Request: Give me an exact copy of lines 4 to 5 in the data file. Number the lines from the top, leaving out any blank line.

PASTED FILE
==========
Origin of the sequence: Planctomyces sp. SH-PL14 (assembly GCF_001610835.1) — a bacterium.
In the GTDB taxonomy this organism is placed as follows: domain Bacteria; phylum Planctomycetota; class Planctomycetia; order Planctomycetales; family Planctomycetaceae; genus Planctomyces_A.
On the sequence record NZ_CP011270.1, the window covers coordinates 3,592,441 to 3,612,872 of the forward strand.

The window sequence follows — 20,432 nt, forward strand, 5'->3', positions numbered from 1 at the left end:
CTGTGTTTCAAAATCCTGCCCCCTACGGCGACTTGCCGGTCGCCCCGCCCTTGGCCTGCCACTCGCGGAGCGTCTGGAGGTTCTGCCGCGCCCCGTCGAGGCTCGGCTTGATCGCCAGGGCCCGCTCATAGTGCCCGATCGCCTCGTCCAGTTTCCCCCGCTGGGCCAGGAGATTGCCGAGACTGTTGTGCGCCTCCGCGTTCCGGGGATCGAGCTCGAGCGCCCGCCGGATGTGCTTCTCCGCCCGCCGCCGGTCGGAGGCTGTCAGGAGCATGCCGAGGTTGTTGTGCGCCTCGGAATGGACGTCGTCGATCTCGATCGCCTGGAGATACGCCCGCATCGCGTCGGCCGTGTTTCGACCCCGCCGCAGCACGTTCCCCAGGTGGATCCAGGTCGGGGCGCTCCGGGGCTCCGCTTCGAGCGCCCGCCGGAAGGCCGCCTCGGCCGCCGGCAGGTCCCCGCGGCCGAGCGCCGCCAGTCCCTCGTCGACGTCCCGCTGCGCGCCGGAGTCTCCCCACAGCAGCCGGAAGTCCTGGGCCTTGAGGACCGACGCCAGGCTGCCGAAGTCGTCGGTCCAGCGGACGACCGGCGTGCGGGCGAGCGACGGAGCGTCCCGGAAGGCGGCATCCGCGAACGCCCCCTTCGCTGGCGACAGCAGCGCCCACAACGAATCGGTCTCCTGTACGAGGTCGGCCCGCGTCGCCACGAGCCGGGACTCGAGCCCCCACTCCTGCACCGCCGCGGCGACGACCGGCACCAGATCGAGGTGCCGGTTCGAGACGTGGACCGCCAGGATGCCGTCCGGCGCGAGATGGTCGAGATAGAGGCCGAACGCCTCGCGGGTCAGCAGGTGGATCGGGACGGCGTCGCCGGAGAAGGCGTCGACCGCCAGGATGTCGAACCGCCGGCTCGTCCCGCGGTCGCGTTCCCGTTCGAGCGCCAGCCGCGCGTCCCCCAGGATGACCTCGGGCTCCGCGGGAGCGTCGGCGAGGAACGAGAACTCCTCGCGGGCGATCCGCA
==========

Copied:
The window sequence follows — 20,432 nt, forward strand, 5'->3', positions numbered from 1 at the left end:
CTGTGTTTCAAAATCCTGCCCCCTACGGCGACTTGCCGGTCGCCCCGCCCTTGGCCTGCCACTCGCGGAGCGTCTGGAGGTTCTGCCGCGCCCCGTCGAGGCTCGGCTTGATCGCCAGGGCCCGCTCATAGTGCCCGATCGCCTCGTCCAGTTTCCCCCGCTGGGCCAGGAGATTGCCGAGACTGTTGTGCGCCTCCGCGTTCCGGGGATCGAGCTCGAGCGCCCGCCGGATGTGCTTCTCCGCCCGCCGCCGGTCGGAGGCTGTCAGGAGCATGCCGAGGTTGTTGTGCGCCTCGGAATGGACGTCGTCGATCTCGATCGCCTGGAGATACGCCCGCATCGCGTCGGCCGTGTTTCGACCCCGCCGCAGCACGTTCCCCAGGTGGATCCAGGTCGGGGCGCTCCGGGGCTCCGCTTCGAGCGCCCGCCGGAAGGCCGCCTCGGCCGCCGGCAGGTCCCCGCGGCCGAGCGCCGCCAGTCCCTCGTCGACGTCCCGCTGCGCGCCGGAGTCTCCCCACAGCAGCCGGAAGTCCTGGGCCTTGAGGACCGACGCCAGGCTGCCGAAGTCGTCGGTCCAGCGGACGACCGGCGTGCGGGCGAGCGACGGAGCGTCCCGGAAGGCGGCATCCGCGAACGCCCCCTTCGCTGGCGACAGCAGCGCCCACAACGAATCGGTCTCCTGTACGAGGTCGGCCCGCGTCGCCACGAGCCGGGACTCGAGCCCCCACTCCTGCACCGCCGCGGCGACGACCGGCACCAGATCGAGGTGCCGGTTCGAGACGTGGACCGCCAGGATGCCGTCCGGCGCGAGATGGTCGAGATAGAGGCCGAACGCCTCGCGGGTCAGCAGGTGGATCGGGACGGCGTCGCCGGAGAAGGCGTCGACCGCCAGGATGTCGAACCGCCGGCTCGTCCCGCGGTCGCGTTCCCGTTCGAGCGCCAGCCGCGCGTCCCCCAGGATGACCTCGGGCTCCGCGGGAGCGTCGGCGAGGAACGAGAACTCCTCGCGGGCGATCCGCA